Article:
Document Type


Publication Date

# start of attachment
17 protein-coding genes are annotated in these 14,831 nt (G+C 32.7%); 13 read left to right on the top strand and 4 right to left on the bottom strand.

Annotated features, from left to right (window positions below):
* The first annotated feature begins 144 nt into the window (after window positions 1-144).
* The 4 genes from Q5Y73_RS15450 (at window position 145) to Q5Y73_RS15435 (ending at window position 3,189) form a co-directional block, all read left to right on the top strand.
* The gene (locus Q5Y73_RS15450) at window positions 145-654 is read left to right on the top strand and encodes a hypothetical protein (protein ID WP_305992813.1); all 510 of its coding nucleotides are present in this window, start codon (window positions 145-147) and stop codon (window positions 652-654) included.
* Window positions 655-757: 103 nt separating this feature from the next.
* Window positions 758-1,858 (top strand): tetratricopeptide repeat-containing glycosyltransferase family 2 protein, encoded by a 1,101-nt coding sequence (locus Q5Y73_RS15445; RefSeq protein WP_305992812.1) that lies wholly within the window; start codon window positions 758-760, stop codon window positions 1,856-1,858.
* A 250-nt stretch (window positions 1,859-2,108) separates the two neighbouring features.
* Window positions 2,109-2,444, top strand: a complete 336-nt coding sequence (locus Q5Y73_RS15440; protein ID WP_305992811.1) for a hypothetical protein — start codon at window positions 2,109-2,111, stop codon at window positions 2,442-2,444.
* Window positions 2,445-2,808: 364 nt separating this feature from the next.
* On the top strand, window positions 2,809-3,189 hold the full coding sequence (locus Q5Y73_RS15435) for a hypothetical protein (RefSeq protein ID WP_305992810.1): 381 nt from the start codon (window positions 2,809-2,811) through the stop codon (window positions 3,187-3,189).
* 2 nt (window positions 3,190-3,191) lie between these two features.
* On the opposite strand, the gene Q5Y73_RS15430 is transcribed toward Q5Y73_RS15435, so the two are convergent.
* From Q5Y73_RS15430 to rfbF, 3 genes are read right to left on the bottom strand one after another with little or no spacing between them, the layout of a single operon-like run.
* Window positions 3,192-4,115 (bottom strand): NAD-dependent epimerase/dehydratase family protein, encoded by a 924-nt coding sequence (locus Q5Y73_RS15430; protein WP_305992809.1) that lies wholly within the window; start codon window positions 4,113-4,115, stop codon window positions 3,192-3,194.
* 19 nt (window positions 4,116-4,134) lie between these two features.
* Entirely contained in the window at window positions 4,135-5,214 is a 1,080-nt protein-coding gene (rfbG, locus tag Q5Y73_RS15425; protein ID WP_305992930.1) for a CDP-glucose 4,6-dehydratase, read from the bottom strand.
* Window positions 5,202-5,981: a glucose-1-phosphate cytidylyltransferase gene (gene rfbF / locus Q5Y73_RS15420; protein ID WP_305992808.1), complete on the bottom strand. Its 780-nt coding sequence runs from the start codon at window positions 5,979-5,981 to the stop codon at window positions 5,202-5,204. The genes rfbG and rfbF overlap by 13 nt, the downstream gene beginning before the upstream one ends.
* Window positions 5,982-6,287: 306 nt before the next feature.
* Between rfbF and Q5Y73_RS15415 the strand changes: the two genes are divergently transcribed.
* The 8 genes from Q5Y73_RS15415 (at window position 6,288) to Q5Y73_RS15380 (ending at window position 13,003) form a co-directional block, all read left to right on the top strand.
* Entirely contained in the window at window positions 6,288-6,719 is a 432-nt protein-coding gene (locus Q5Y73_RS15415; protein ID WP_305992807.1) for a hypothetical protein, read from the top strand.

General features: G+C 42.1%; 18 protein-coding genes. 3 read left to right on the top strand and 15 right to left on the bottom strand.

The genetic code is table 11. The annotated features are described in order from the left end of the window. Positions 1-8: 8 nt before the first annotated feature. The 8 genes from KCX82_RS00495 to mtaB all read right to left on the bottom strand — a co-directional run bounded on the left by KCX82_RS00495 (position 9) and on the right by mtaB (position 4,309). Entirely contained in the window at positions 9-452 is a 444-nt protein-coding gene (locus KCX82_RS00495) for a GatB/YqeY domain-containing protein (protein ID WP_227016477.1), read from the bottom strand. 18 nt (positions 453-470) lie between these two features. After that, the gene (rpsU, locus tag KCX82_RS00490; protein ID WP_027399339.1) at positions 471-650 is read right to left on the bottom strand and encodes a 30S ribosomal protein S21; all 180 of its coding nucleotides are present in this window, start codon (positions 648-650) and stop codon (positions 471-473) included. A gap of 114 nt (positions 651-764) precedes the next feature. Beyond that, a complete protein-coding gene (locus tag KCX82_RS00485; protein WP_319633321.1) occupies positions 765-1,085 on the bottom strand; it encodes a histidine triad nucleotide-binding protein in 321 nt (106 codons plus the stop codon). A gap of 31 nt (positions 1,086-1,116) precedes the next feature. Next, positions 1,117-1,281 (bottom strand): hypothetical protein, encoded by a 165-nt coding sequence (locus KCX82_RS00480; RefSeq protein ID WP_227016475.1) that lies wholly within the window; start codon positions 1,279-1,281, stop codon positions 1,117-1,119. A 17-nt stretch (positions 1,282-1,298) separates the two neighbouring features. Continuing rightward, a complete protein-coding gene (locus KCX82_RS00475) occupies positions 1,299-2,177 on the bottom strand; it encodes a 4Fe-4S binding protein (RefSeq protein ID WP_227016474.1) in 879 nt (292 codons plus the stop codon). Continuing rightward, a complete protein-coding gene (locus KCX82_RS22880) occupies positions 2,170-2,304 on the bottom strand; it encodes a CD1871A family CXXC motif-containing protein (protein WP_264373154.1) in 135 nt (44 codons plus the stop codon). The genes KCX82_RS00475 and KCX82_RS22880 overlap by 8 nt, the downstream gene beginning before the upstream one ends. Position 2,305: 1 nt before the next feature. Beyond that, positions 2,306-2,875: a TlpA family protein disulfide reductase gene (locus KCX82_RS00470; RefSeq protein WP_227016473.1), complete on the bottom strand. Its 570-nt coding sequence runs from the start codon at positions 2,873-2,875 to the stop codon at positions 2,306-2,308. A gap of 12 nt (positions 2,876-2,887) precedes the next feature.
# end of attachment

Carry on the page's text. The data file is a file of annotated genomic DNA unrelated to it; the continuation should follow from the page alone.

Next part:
Stormwater pollution is a major cause of water quality impairment. Much of the existing stormwater infrastructures provide little or no treatment, especially for dissolved pollutants. Due to the capital cost of installing new infrastructure, retrofitting existing grey infrastructures is a promising alternative to reduce stormwater pollution. In this study, aluminum-based drinking water treatment residuals (WTR), a byproduct from drinking water treatment was combined with other common supplies (sand and carbon material) and developed as adsorbent media for use in catch basin inserts to remove total petroleum hydrocarbons (TPH) and dissolved Cu, Pb, and Zn from stormwater runoff. Hydraulic and treatment performance of the adsorbent media were optimized in laboratory column experiments. A dual-layer media, WTR-amended sand with a mass percentage of 5% WTR relative to sand over carbon material with the depth ratio of 1:3 was selected as optimal. The breakthrough curves related well with the Yan model. During the field study, influent and effluent samples were collected from two catch basins from eight storm events and analyzed for turbidity, pH, TPH, and dissolved Cu, Pb, and Zn. The median removal efficiencies of dissolved Cu, Pb, and Zn, TPH, and turbidity during the field study were 27.4%, 36.3%, 69.3%, 45.6%, and 81.2% respectively. A slight increase in pH was observed. There was no water ponding during the study. Results show that this low-tech, low-cost adsorbent media is effective in reducing metal and organic pollutants in stormwater.